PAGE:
Teacher aide system needs changeSave
By Peter Garelja
With regard to "Value role of teacher aides", March 15, your editorial begins with some supportive statements about the role that teacher aides perform.
However, drawing on your own experience you conclude "the current system doesn't fail for want of great people - it fails because it is a ﬂawed system".
I could not agree more and what's more, the educational research literature backs up what you are saying.
Throwing teacher aide hours at special needs students is just a sop by the system to parents and to mainstream teachers.
Why is it that the students with the greatest learning needs are allocated the people with the least qualifications?
It just doesn't make sense. While, over the years, I have had the pleasure of working with some great teacher aides, educational research indicates that overall, the effect size of teacher aides on student learning is negligible, and in some cases detrimental.
It's not the people, it's the system.
Labelling is very much at the heart of the problem, where "ableism" (a prejudicial attitude towards disability, where teachers and teacher aides focus all of their efforts on the symptoms of disability, rather than on believing and acting on the assumptions of capability) prevails.
One that, at its worst, is a patronising set-up with high levels of dependency built in and separation from mainstream students. So, what works?
Inclusion with highly skilled and qualiﬁed teachers and para-professionals (teacher aides) working together with students in the class.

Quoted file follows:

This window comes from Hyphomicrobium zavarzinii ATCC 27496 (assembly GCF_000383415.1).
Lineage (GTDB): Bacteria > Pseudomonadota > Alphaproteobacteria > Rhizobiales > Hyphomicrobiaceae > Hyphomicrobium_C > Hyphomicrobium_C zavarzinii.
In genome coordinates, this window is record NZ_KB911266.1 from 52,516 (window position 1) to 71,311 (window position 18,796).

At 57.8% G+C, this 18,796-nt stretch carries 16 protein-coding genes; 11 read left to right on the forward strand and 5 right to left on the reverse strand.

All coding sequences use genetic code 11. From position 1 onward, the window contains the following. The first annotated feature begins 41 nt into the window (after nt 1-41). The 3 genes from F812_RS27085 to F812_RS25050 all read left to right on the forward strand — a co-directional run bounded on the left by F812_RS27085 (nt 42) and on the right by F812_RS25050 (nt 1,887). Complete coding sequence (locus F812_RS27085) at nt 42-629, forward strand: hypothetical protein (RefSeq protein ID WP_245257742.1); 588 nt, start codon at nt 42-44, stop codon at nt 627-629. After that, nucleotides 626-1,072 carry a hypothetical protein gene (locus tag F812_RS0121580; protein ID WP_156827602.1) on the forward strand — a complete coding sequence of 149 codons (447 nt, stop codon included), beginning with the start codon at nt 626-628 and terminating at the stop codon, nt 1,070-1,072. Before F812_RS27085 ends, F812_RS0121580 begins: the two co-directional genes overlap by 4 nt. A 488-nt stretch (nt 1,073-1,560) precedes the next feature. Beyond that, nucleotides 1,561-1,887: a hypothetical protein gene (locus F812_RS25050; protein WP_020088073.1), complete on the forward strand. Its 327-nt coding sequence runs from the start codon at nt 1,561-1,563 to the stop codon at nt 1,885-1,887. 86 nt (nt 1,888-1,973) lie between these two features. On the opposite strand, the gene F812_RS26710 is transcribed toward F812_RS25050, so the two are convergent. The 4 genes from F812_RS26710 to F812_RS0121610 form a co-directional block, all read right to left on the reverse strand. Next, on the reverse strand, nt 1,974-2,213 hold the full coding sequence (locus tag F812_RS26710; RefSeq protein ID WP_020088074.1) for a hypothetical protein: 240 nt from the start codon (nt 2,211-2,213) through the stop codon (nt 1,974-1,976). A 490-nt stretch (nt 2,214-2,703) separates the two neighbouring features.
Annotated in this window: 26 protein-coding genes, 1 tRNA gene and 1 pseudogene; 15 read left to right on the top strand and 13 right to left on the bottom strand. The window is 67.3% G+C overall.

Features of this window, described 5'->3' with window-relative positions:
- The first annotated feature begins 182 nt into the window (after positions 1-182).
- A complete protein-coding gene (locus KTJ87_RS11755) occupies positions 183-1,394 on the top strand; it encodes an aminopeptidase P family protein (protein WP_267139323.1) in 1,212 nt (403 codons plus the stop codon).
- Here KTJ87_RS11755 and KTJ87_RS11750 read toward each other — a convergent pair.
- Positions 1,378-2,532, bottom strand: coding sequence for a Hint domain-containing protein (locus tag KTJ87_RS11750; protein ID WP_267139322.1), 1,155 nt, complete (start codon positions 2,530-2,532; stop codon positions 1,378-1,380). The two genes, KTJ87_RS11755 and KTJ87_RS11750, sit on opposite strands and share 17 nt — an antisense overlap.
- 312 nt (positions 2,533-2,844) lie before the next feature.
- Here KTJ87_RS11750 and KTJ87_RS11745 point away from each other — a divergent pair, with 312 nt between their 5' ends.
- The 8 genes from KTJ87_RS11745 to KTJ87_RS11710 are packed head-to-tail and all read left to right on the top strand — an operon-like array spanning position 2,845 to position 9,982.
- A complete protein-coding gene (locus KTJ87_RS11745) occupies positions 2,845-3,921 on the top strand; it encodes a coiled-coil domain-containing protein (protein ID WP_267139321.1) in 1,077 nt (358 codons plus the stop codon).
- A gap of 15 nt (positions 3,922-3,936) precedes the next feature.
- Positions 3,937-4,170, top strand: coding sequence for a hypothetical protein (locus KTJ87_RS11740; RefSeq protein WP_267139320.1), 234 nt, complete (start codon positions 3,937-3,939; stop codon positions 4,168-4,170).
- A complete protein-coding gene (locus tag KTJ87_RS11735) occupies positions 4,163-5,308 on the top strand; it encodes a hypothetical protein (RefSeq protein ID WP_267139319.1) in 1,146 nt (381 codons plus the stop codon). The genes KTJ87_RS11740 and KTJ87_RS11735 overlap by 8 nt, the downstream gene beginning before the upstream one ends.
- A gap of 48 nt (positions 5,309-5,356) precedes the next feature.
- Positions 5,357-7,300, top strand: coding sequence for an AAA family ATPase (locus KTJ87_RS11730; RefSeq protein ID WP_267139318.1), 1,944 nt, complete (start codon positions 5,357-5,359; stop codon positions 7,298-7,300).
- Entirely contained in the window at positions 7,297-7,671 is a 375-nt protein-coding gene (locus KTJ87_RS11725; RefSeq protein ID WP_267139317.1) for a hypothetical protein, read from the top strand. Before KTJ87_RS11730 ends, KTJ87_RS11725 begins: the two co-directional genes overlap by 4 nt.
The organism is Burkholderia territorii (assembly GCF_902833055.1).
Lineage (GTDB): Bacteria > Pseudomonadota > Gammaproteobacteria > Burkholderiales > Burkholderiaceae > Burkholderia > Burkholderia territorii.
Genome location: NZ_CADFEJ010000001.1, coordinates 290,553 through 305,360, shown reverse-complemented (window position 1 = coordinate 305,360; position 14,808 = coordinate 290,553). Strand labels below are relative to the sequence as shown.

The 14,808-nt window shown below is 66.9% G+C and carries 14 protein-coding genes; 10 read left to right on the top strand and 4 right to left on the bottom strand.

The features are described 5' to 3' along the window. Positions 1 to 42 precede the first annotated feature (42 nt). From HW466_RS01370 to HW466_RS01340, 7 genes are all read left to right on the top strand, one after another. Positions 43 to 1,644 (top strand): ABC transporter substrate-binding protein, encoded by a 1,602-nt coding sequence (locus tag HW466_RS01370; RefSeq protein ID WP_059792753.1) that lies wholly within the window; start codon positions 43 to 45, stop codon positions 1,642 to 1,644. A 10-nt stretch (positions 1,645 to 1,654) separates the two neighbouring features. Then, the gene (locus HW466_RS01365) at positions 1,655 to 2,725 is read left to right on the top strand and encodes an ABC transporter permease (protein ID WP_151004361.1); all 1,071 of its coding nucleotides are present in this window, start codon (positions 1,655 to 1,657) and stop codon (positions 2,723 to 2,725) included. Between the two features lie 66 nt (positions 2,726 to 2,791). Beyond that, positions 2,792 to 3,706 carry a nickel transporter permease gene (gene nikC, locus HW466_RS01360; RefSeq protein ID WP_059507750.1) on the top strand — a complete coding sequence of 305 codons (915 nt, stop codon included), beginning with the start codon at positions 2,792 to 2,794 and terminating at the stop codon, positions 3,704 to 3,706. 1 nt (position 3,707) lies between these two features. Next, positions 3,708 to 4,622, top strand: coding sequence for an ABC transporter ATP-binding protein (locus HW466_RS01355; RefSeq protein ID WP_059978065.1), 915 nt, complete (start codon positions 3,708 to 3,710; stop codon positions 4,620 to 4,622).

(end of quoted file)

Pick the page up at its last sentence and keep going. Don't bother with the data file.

A range of strategies can be used, including the teacher working alongside any students needing further explanation and support, while the teacher aide looks after those students who are able to proceed without any undue difficultly?
You are right to argue "that a child who struggles to learn needs specialist teaching to reach their potential. In a Utopian world, teacher aides would be better qualiﬁed than teachers".
Therefore, ongoing professional development needs to be provided, so that all teachers have the skills to differentiate instruction, including knowledge of strategies to apply for those labelled special needs students.
The notion of a teacher aide needs to be replaced with one of implied proactive partnership with the teacher - a role with professional pathways, with associated training and a salary scale to match.
The provision of learning support for students should not, as is largely the case at present, be down to the small number of students who attract ORRS (Ongoing and Reviewable Resourcing Streams) funding or to the whim of individual Boards of Trustees or Principals.
Learning support is a right, not an optional extra.
Funding for stafﬁng in learning support should therefore be centralised, as is the case with teachers' salaries, and not come out of the school's operational budget.
Perhaps in our quest to address growing inequity in New Zealand we should ask the Education Review Office to judge schools primarily on the basis of the quality of support the school provides to those requiring special assistance in order to become effective learners (and use this as a basis to determine a principal's salary and the size of a school's operations grant?).
I suspect we may be surprised at just how welcome special needs students would be in schools, and how improved the levels of support learners would receive - just saying!
- Peter Garelja is a recently retired secondary school principal.